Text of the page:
There was a time in my life where I thought my drinking might be problematic. People who aren’t alcoholics don’t wonder whether they are. That’s what they say.
But, that’s not true. We are an introspective bunch, those of us who rely more on our creative and connective sides, and we think a lot about a lot of things. Often far far too much.
When I turned 30, I decided that I wanted to be more than just curious about information and data, trends and things that could be touched or held. I wanted to be curious about life. My life. Up until that point, I had been a supporting actor, if that.
And, so I approached the question of whether I was an alcoholic the way I had trained myself to approach life — to just say yes.
The first time in my adult life that I felt truly safe — when I finally felt that no matter what happened, I would not be alone, that there would always be someone who was willing to pick up the phone, come sit with me while I cried and encouraged me, every day, to become a better version of myself— was in a meeting of Alcoholics Anonymous.
Ironically, I was in a new city, living in-between places, but mostly out of my car, as I had been for the year prior, and I didn’t know a single person there for more than a few weeks.
For me, AA felt like a modern day church. The meetings are held at the same time and on the same day every week. There are rituals and processes for seeking absolution, membership and health. And, the fellowship is just as important, if not more, than the meetings; alcoholics need other alcoholics to get well. That’s what they say.
Don’t they know, I still think to myself, that all people need people to get well?
That it is through healthy connections with others that we are able to confront the core of who we are. That we face the things we do and why we do them. On the daily. When the chips are down or someone is sick. When we would rather be alone but know that we can’t and shouldn’t, not if we want to truly belong and connect.
The fundamental elements of 12-step recovery programs have been proven time and again to be effective.
They are rooted in theory, supported by research and take the whole person into account. And, AA draws in people who would never step foot in a therapist’s office. It leverages the most important things we have at our disposal — relationships and a sense of community — to encourage continual reflection and growth.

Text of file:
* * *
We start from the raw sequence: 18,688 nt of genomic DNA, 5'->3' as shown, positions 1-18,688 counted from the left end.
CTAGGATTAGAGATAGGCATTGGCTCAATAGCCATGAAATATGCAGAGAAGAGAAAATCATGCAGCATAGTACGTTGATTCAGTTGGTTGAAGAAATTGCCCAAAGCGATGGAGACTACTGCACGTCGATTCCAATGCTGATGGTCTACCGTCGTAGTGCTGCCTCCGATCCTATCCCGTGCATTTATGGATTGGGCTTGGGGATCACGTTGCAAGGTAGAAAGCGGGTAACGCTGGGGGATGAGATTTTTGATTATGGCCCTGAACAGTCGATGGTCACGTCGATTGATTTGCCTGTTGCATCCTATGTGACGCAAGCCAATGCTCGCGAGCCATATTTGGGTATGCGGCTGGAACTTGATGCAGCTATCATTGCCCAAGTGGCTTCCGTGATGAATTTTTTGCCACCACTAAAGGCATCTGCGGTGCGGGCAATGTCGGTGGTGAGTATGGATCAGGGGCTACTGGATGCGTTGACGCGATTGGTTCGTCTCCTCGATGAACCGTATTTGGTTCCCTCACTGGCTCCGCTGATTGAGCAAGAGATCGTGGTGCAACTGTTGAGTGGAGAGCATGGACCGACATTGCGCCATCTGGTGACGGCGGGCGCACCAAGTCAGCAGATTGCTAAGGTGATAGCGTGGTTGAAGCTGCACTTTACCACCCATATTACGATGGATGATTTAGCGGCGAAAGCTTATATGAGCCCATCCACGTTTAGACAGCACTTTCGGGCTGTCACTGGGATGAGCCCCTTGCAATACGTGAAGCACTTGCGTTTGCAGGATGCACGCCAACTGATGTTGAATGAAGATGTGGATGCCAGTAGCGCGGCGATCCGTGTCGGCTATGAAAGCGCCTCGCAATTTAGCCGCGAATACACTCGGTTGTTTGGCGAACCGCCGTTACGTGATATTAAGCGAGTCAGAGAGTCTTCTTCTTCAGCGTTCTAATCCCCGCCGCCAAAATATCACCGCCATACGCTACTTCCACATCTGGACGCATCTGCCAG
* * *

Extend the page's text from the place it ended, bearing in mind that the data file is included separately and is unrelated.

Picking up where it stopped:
It was like a dream for me to walk into a room full of people who were also willing to say that they didn’t have a clue what the hell they were doing. Not only did I feel safe, but I felt like I had found my tribe. Except that I never really had a compulsion to drink. And, I wasn’t an alcoholic.
When we think of an alcoholic, we think of someone who is still drinking, who drinks even when they don’t want to, when they say they won’t.
At least I do. I think of my beloved. The one for whom I learned to drink, after many arguments about wanting to go home and maybe not drink tonight. I’ll never forget his rage when he discovered that I had been throwing the shots he demanded I take with him over my shoulder or into a plant. When I think of an alcoholic, I think of him — the anxiety and terror on Monday mornings, the loneliness that could only be filled if you were destroying yourself with him.
But, these are not the folks you find in AA.
The minute an alcoholic enters those rooms, often broken and battered, down on their luck and sick to boot, their relationship with alcohol is forever changed. They might not put down the drink for long or for good, but there is an awareness, an insight and a recognition that there might be another way.
That doesn’t mean that they are all healthy. Or that they are even truly “sober”. The problem does not end when an alcoholic puts down the drink. That’s what they say.
Alcohol simply provides a solution, a lubricant, a way of distancing or distracting from the existential angst of life. The real work comes when you have to figure out how to deal with life — both in good times and bad, excitement and boredom — without the crutch.
And, that’s why I fell in love with AA. The community, the people with 20 or 30 years of sobriety who still come to meetings and still work the steps, are bound by a mutual and shared commitment to not take the easy way out, to continually try to do better, be willing and learn.
Being a part of AA and of that community helped me to find myself again. I learned how to let others care for me, express concern and love me, no matter how dark I had become. I found the courage to pick up the phone, reach out, ask for help. Slowly but surely, I began to care again about who I was, what I said, about authenticity and true, real connection.
And then, I couldn’t do it anymore. I couldn’t sit in those rooms and say I was an alcoholic. Because I’m not. But, that doesn’t mean that booze serves me well. It doesn’t. It doesn’t need me and I don’t need it.
What I need are people. Connection. Community.
And, that’s way more important than booze. So what if I’m not an alcoholic. The only requirement for membership is a desire to not drink. That’s it. Nothing more. There’s always a seat for you. Honestly, I wish more people would check it out. It’d be cool not to be the only weirdo who goes to AA meetings for fun.